Get over yourself!
You know you must take a vacation. Whether your boss is insisting, your spouse is demanding or your own good sense is compelling you to grab some down time, unwind, energize and detach, it’s also the right thing to do.
Though you’d like to think you’re indispensable, if your office isn’t ready to function without you for a week or two, something is really wrong (unless your company is a one-person operation).
But sound judgment (and your ego) suggests detaching completely may not work for you. You want to hold on loosely while ensuring the wheels are turning and the trains are running on time — figuratively, of course, unless you’re in transportation and logistics.
Here are a few ways to enjoy your vacation while keep your business running smoothly.
- Plan: Meet with your managers and direct reports. Review current projects and timelines. Make sure everyone understands what‘s expected of them during your absence and upon your return. Schedule post-vacation meetings and other appointments. Don’t load yourself up on the first day; give yourself a bit of time to ease into things, if possible.
- Delegate: All good companies must develop their people. It should be an ongoing priority. If you’re a manager, a vacation is the perfect opportunity for you to ask team members to take on additional tasks and try out new roles. Even in lean and mean times, there should always be some redundancy in case of unplanned absence and illness. Your vacation, a planned absence, could serve as a development opportunity and a nice way to discover which team members are ready for more responsibility, and who might need some extra coaching.
- Manage expectations: Communicate with support staff and other relevant stakeholders (colleagues, clients, vendors) a few weeks ahead of your vacation — and again, a few days prior to departure. If a key client has been dealing with you directly on an issue, make sure he/she isn’t surprised by your absence and is prepared to work with your surrogate (or wait until your return).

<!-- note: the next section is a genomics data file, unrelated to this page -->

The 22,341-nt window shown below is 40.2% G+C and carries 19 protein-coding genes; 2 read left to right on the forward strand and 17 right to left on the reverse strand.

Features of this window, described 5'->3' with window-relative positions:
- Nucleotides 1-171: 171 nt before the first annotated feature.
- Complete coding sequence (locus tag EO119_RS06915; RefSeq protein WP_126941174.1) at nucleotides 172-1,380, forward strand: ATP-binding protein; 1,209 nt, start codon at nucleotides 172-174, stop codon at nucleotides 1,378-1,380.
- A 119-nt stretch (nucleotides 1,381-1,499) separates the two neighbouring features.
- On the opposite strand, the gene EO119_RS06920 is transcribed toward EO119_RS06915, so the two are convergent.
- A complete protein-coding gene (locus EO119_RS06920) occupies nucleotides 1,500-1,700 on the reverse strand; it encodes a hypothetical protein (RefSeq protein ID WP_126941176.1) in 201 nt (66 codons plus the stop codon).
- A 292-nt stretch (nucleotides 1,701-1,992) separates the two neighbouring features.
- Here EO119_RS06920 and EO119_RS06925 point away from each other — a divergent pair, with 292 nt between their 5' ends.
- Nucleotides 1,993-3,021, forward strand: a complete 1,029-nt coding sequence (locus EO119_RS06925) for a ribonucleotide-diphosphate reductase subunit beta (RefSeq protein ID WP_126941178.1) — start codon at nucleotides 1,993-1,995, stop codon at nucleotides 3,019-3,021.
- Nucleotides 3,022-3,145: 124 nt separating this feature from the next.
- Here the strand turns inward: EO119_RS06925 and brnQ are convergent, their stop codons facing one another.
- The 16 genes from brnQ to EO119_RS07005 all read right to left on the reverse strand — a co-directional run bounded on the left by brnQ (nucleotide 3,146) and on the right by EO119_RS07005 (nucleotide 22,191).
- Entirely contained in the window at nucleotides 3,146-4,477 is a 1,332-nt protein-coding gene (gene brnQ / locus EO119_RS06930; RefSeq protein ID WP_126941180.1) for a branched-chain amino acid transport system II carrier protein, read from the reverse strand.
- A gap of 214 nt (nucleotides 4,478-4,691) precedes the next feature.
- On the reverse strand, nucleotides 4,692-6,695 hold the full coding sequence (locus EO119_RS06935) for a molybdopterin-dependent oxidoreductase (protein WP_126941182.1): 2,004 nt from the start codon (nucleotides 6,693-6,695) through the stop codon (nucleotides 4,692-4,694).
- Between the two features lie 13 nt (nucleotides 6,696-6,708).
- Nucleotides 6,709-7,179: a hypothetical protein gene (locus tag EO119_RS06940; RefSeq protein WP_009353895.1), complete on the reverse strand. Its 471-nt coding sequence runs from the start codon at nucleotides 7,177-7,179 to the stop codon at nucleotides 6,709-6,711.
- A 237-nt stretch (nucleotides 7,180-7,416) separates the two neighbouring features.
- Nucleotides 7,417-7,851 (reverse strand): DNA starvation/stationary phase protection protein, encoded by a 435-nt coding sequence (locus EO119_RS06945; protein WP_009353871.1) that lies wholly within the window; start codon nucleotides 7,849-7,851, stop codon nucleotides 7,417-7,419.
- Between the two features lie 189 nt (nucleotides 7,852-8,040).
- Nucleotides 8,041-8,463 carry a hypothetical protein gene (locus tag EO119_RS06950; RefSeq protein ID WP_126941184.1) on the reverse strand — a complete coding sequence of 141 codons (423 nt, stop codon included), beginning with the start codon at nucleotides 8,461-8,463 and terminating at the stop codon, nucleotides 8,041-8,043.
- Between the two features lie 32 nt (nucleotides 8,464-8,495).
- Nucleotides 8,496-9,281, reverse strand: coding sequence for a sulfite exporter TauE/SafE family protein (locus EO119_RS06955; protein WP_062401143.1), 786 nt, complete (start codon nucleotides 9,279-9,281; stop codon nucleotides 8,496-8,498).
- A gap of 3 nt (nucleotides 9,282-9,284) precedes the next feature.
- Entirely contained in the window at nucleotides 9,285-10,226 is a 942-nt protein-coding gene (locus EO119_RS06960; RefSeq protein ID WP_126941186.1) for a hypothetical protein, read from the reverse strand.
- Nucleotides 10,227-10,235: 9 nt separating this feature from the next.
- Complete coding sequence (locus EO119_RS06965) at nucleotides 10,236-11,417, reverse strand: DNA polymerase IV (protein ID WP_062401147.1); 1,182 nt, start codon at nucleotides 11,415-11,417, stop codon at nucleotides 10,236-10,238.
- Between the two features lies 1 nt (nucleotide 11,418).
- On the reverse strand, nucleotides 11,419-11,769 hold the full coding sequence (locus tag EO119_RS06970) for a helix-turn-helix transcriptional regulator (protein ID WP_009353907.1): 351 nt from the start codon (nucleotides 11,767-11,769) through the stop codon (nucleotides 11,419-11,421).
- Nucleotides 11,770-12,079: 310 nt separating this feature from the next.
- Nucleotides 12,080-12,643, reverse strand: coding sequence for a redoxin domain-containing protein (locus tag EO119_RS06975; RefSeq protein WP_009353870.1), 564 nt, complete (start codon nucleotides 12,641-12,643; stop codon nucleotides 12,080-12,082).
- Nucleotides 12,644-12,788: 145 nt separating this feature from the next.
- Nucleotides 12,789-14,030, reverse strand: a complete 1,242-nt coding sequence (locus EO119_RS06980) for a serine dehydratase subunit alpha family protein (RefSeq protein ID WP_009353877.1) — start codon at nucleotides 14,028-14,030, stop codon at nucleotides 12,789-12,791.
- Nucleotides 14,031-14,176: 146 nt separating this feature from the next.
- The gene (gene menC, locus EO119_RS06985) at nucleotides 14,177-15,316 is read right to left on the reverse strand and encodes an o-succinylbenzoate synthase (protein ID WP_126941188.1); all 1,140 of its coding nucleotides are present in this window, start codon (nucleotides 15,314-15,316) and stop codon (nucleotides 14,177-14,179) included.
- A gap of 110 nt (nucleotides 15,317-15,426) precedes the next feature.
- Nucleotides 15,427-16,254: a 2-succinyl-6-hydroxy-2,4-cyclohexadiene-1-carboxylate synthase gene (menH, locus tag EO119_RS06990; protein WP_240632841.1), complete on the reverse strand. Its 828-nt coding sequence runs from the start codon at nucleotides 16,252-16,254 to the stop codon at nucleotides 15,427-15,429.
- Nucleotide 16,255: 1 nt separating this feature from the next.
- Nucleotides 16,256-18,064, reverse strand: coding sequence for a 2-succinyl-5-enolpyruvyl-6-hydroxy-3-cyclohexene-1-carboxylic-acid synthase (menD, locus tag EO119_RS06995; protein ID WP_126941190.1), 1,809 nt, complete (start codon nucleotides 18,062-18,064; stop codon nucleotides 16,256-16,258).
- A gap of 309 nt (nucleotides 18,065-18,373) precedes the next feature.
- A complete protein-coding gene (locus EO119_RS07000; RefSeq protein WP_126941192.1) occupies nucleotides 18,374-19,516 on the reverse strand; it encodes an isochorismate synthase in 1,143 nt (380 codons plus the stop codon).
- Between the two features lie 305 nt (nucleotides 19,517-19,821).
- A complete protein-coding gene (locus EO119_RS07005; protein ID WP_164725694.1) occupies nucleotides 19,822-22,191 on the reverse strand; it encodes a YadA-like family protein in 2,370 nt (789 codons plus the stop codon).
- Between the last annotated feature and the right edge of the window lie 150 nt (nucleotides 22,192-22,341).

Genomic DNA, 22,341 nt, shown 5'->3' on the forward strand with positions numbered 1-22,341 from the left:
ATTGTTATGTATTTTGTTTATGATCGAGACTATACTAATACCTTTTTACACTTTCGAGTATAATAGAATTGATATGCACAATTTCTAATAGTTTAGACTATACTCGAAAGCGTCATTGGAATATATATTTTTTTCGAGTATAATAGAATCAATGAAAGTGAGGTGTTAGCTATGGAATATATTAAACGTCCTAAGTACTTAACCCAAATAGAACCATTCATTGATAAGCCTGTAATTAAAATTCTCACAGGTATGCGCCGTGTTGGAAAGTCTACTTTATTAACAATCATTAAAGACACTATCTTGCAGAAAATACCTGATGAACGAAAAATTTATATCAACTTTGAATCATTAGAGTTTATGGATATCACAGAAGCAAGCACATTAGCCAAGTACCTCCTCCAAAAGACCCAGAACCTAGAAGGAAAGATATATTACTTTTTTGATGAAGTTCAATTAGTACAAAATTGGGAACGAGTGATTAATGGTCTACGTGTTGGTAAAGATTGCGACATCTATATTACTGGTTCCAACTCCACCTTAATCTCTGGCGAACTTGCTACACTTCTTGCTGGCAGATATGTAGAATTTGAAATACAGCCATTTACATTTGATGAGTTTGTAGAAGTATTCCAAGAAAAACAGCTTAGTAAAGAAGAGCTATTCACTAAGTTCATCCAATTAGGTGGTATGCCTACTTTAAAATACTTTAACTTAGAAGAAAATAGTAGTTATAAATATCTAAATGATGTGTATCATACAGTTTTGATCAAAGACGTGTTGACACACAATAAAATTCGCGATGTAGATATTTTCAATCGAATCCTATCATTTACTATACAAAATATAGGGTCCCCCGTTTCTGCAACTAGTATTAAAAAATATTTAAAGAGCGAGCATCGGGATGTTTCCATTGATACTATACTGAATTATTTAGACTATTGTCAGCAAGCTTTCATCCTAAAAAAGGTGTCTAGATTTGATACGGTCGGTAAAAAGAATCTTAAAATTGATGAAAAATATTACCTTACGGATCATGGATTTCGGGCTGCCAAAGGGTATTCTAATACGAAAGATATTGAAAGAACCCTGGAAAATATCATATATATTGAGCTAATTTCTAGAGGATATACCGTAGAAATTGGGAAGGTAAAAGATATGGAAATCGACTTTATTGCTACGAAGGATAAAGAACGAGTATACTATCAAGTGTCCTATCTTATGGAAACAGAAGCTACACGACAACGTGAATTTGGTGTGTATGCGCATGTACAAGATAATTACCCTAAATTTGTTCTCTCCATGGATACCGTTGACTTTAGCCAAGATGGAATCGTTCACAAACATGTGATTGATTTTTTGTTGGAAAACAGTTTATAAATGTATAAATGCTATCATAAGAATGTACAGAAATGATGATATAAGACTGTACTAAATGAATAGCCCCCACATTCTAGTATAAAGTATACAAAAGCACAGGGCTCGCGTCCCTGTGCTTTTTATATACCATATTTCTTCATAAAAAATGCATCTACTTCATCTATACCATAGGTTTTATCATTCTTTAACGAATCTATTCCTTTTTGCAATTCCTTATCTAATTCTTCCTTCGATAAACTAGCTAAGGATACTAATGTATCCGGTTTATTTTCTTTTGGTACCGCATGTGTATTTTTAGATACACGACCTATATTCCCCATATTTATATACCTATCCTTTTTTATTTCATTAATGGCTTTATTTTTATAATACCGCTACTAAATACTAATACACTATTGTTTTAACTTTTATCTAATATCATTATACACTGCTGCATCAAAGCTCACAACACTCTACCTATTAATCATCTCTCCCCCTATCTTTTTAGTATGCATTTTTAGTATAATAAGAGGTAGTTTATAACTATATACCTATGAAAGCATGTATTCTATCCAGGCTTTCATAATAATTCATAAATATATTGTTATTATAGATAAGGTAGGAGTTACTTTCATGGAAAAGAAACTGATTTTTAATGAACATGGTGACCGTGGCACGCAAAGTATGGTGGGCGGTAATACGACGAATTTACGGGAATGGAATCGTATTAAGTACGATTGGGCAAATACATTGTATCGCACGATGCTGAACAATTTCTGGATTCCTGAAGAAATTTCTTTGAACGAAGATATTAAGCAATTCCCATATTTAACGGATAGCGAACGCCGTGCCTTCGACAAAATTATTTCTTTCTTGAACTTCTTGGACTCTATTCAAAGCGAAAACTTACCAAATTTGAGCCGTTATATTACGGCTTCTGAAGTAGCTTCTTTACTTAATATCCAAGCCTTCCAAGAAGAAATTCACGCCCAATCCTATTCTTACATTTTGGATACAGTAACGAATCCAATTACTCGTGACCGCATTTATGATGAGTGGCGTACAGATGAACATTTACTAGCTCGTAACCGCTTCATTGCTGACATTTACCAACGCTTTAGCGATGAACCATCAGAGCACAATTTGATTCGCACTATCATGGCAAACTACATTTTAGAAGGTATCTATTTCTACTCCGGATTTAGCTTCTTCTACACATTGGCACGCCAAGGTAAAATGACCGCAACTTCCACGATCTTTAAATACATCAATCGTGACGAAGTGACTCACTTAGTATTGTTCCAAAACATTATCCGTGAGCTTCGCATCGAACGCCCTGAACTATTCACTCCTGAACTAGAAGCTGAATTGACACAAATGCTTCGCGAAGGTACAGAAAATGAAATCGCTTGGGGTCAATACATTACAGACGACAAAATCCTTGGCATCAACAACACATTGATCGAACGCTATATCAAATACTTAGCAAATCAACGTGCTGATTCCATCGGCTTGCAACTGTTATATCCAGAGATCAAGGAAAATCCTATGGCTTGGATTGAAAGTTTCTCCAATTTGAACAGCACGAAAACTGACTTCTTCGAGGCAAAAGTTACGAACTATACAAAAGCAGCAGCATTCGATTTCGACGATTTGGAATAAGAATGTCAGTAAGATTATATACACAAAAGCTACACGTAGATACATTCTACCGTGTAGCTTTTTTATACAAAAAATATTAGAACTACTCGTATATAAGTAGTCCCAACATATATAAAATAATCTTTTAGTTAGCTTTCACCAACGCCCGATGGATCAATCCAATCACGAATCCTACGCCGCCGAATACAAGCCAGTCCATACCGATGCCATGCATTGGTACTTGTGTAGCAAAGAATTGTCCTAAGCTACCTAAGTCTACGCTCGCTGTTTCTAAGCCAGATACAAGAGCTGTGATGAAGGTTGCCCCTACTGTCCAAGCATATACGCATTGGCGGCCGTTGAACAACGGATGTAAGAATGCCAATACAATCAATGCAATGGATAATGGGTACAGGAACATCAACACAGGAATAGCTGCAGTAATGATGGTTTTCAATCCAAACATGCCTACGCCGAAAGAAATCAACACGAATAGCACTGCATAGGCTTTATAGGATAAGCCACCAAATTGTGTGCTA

- Ditch the email: Whether it’s on your smart phone, your tablet, your laptop or your watch, it’s all too easy to check your email and get drawn in to office minutiae. If you must be on call, make sure your boss and a trusted associate can reach you in case of an actual emergency, a life-or-death situation or other crucial circumstances. If you must check your email, keep it to a minimum (once or twice a day, at most) and don’t respond to any routine messages, as it will encourage more of them and undermine your vacation. And don’t forget to set your “out-of-office” email autoresponder!
- Hold all calls: Same as with email, if you answer your phone, you’ll just invite more of them. Make judicious use of Caller ID and if you’re still not sure whether to answer or not, let ‘em leave a message so you’ll know if it’s something requiring your immediate attention. And be sure to change your voice-mail message to reflect your absence, with contact information for the person covering for you.
- Review: When you get back to the office, consider what worked and what (or who) fell short of your expectations (including yourself, if you failed to adequately enjoy your time away from the office). Make the necessary adjustments for your next vacation.